Stop Lengthening your Passwords. It’s futile.

25-GPU cluster cracks every standard Windows password in  <6 hours For the time being, readers should assume that the vast majority of their passwords are hashed with fast algorithms. That means passwords should never be less than nine characters, and using 13 or even 20 characters offers even better security. But long passwords aren’t enough. Given the prevalence of cracking lists measured in the hundreds of millions, it’s also crucial that passwords not be names, words, or common phrases. One easy way to make sure a passcode isn’t contained in such lists is to choose a text string that’s randomly generated using Password Safe or another password management program.

via Ars Technica

The operative phrase in that quote is “for the time being.” You can increase the number of characters in your password all you want; some guy is just going to build a 35-GPU cluster and crack it next week. 

As I’ve said before, the concept of username and password needs to die a quick and horrible death.

Just as the TSA has it all wrong, treating everyone as guilty until proven innocent, so too does computer security waste time and money targeting the wrong people. And, similarly, it’s terrible at stopping actual criminals.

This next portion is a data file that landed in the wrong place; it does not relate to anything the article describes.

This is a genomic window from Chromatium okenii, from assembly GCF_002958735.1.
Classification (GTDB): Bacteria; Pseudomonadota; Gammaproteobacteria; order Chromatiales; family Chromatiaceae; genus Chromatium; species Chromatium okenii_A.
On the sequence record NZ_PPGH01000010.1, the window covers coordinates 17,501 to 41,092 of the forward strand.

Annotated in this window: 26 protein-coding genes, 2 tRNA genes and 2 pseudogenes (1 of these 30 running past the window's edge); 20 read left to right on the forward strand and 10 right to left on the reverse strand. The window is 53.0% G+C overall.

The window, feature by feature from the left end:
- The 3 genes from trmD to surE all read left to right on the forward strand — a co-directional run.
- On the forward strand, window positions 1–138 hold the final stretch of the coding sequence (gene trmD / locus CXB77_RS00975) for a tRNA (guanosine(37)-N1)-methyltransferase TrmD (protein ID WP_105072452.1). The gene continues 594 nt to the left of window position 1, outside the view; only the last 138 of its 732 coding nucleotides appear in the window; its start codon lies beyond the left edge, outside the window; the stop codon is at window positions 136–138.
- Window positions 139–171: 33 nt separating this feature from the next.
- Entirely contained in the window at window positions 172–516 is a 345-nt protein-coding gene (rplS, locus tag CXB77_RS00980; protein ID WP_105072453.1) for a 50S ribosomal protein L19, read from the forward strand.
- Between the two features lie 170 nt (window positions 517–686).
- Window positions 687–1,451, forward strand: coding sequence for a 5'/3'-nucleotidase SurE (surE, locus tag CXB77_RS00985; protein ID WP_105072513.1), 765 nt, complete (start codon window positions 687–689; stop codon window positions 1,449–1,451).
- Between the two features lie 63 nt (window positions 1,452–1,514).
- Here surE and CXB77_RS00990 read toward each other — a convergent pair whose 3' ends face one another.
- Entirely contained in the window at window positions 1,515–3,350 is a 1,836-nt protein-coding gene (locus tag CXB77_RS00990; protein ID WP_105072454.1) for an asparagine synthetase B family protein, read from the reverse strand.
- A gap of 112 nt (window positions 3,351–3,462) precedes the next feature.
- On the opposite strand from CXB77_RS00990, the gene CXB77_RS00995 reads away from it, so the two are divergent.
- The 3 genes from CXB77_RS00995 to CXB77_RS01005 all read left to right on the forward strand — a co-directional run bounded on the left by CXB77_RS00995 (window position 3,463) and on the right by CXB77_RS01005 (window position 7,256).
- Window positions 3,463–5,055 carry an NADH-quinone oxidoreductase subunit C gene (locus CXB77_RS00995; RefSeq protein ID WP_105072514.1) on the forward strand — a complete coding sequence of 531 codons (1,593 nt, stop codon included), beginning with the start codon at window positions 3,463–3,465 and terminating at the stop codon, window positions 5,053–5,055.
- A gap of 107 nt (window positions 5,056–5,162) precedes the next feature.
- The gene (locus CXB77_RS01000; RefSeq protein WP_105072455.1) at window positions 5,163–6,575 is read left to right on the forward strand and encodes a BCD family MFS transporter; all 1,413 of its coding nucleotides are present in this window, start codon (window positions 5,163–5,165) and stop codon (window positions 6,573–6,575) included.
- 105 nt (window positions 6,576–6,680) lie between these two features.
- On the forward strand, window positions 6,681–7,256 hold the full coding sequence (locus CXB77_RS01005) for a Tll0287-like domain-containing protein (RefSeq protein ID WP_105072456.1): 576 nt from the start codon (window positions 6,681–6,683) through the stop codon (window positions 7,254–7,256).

The current crop of security experts keeps reacting to this issue with more and more user-hostile solutions. Make the passwords longer. Make sure they don’t use complete words. Force them to have at least one number, one special character, one capital letter. Change it every three months. Take off your shoes. No more than 3-ounces of liquids…

I’m sorry, but that’s crap. If you walk up to me, I can tell whether it’s you or not immediately, without you doing anything. My phone needs to do the same thing, or at least something similar.

Imagine a world where a computer simply recognizes you, and you go to work. The burden rests on the computer, not on the user. 

I know that’s not easy. So get some money together, assemble a team of the smartest people in the world, and get on it. There’s billions of dollars to be made for anyone who solves this problem. Is that not exactly the sort of thing Silicon Valley startups are supposed to be doing with all that venture capital?

Or are we just going to be finding new ways to share pictures of bacon for the next ten years?